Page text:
The Christian god – the external personality – has been replaced by the intelligence of the First Cause...the replacement of the old concept of God as all-powerful by a new concept of universal consciousness. The 'tribal god, man-shaped, fiery-faced and tyrannous' is replaced by the 'unconscious will of the Universe' which progressively grows aware of itself and 'ultimately, it is to be hoped, sympathetic'.[42]

Hardy's religious life seems to have mixed agnosticism, deism, and spiritism. Once, when asked in correspondence by a clergyman about the question of reconciling the horrors of pain with the goodness of a loving God, Hardy replied,

Mr. Hardy regrets that he is unable to offer any hypothesis which would reconcile the existence of such evils as Dr. Grosart describes with the idea of omnipotent goodness. Perhaps Dr. Grosart might be helped to a provisional view of the universe by the recently published Life of Darwin and the works of Herbert Spencer and other agnostics.[43]

Hardy frequently conceived of, and wrote about, supernatural forces, particularly those that control the universe through indifference or caprice rather than any firm will. He also showed in his writing some degree of fascination with ghosts and spirits.[43] Even so, he retained a strong emotional attachment to the Christian liturgy and church rituals, particularly as manifested in rural communities, that had been such a formative influence in his early years, and Biblical references can be found woven throughout many of Hardy's novels.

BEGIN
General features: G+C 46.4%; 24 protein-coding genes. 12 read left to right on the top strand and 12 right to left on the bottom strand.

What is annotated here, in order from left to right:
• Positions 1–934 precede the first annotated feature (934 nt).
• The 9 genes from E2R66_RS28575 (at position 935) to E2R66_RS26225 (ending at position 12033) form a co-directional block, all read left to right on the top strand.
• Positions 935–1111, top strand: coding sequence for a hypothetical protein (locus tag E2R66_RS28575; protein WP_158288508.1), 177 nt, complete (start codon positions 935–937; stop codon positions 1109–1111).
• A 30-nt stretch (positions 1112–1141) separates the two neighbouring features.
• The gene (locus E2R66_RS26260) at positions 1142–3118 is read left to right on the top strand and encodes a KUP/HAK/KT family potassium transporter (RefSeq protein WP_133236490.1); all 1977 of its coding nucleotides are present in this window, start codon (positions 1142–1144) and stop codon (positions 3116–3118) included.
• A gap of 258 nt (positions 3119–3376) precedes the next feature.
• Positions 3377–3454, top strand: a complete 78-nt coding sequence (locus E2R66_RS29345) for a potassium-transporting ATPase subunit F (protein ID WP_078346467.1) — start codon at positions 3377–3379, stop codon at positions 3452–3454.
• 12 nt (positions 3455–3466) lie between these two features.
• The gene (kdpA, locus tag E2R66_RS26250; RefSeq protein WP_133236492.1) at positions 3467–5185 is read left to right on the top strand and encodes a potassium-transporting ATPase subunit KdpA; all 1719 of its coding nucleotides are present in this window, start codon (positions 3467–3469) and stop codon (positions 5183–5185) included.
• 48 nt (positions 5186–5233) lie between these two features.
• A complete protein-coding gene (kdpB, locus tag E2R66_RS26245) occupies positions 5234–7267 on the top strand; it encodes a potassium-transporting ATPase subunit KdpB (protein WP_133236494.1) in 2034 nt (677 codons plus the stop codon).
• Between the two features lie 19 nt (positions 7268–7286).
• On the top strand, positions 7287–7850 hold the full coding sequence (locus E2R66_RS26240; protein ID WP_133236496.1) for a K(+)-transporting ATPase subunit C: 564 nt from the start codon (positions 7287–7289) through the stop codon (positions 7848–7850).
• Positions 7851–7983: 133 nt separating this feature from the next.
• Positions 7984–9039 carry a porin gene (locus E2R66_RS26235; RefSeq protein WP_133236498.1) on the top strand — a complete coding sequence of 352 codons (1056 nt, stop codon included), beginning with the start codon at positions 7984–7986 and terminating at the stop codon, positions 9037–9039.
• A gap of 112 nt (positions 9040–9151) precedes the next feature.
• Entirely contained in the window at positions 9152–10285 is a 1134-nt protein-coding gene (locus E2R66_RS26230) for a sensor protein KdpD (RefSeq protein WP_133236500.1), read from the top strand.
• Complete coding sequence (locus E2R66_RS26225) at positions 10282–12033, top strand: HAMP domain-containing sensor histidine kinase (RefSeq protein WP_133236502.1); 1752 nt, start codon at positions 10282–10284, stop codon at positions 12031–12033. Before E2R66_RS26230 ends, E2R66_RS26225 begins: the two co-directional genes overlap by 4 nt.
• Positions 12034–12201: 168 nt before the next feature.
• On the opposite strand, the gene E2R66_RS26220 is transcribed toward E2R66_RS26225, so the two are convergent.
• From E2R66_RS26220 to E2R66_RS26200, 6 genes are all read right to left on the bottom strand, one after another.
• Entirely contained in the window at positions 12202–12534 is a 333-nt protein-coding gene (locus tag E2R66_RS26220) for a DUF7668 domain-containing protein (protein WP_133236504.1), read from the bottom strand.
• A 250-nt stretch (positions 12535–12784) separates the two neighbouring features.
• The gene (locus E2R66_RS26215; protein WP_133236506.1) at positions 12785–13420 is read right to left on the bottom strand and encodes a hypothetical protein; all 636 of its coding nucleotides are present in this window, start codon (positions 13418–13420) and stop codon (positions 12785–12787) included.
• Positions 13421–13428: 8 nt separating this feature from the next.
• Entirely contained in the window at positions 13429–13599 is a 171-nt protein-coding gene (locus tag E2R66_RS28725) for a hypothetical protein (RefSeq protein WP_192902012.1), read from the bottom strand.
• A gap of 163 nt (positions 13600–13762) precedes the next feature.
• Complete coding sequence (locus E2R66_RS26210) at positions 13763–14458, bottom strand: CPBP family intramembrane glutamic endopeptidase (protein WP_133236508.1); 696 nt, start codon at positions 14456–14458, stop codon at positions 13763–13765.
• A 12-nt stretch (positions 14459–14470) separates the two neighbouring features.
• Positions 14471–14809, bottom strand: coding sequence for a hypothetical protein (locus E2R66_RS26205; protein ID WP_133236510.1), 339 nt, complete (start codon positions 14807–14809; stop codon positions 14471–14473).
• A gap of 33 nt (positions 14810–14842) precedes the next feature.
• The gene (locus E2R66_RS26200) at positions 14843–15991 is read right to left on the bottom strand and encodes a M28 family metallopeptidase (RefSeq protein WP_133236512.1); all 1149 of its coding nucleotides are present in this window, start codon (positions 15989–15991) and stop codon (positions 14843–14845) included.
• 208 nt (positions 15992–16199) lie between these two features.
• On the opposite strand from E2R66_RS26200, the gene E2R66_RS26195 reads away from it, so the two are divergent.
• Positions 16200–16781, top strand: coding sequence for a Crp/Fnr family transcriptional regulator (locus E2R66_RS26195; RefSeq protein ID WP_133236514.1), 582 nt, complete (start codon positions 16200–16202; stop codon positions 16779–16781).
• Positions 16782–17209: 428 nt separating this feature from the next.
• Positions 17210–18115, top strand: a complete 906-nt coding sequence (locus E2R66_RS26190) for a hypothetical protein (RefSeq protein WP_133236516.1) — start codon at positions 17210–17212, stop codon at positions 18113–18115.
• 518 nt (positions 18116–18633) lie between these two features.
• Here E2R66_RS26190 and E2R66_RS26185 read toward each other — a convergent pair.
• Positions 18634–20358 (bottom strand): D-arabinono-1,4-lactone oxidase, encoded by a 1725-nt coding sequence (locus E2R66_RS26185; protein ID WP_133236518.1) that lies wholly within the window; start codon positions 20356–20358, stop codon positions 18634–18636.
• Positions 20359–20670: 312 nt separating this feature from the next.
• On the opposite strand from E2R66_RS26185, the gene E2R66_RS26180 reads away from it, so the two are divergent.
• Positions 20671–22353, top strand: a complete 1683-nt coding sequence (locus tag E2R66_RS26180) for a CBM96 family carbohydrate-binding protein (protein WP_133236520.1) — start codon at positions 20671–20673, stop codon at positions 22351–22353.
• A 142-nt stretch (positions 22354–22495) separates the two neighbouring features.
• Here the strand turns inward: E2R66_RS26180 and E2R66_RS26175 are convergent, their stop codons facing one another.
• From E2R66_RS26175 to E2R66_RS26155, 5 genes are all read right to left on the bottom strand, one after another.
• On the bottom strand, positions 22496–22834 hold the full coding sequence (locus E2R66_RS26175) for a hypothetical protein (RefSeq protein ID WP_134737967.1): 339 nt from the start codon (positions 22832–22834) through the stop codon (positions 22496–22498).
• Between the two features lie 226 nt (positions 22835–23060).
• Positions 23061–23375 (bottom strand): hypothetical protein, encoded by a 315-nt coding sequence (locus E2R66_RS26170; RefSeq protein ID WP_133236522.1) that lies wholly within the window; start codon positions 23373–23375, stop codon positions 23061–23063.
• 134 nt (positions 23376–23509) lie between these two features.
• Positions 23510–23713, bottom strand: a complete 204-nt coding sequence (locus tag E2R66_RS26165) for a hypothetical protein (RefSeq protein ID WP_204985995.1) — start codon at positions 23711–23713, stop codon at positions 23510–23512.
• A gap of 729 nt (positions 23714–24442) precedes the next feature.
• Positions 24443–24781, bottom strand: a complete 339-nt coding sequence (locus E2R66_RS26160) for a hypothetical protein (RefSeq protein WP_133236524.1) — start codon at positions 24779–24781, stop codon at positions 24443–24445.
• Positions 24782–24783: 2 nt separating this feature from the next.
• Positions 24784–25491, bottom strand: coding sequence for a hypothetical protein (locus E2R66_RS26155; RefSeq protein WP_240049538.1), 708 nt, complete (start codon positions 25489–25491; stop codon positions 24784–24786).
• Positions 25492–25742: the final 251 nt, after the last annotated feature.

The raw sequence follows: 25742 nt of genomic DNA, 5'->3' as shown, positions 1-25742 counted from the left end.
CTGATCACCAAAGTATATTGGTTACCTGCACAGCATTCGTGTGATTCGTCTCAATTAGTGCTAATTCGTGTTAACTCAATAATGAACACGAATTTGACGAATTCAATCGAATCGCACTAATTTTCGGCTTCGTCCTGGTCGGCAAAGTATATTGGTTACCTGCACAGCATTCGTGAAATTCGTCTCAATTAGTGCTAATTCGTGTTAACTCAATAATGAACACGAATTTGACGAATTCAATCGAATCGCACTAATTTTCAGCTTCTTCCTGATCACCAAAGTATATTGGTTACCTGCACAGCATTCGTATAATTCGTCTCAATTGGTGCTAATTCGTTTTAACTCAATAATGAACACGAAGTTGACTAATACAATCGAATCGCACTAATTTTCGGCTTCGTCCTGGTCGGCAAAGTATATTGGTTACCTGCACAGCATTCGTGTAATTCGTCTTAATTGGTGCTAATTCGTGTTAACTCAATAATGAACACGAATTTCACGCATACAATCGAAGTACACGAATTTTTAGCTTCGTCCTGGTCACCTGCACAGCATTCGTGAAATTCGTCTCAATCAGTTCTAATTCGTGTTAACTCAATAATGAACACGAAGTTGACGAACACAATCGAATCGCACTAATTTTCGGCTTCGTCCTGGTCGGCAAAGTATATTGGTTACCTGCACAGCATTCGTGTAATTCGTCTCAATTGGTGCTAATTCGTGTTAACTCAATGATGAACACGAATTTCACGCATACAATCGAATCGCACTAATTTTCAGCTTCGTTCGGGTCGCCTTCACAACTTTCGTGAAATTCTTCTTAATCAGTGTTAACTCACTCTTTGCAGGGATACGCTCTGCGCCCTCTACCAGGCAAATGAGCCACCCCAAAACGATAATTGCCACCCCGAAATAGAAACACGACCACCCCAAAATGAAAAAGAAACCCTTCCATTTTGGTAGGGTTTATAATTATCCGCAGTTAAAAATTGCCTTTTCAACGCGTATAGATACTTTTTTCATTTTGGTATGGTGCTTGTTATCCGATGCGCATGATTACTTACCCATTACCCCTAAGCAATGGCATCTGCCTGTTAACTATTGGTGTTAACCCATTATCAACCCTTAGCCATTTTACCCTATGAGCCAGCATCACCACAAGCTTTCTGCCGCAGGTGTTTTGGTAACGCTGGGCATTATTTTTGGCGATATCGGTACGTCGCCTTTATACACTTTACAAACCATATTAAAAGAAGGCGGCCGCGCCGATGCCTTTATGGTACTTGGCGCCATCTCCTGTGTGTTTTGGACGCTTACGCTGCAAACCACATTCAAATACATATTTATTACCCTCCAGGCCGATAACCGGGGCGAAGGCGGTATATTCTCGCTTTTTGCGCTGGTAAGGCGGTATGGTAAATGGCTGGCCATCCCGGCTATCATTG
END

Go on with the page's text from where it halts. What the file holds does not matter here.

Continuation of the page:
Hardy's friends during his apprenticeship to John Hicks included Horace Moule (one of the eight sons of Henry Moule), and the poet William Barnes, both ministers of religion. Moule remained a close friend of Hardy's for the rest of his life, and introduced him to new scientific findings that cast doubt on literal interpretations of the Bible,[44] such as those of Gideon Mantell. Moule gave Hardy a copy of Mantell's book The Wonders of Geology (1848) in 1858, and Adelene Buckland has suggested that there are "compelling similarities" between the "cliffhanger" section from A Pair of Blue Eyes and Mantell's geological descriptions. It has also been suggested that the character of Henry Knight in A Pair of Blue Eyes was based on Horace Moule.[45]

Grave of Thomas Hardy's heart at Stinsford parish church

Locations in novels[edit]

Sites associated with Hardy's own life and which inspired the settings of his novels continue to attract literary tourists and casual visitors. For locations in Hardy's novels see: Thomas Hardy's Wessex, and the Thomas Hardy's Wessex[46] research site, which includes maps.[47]

Influence[edit]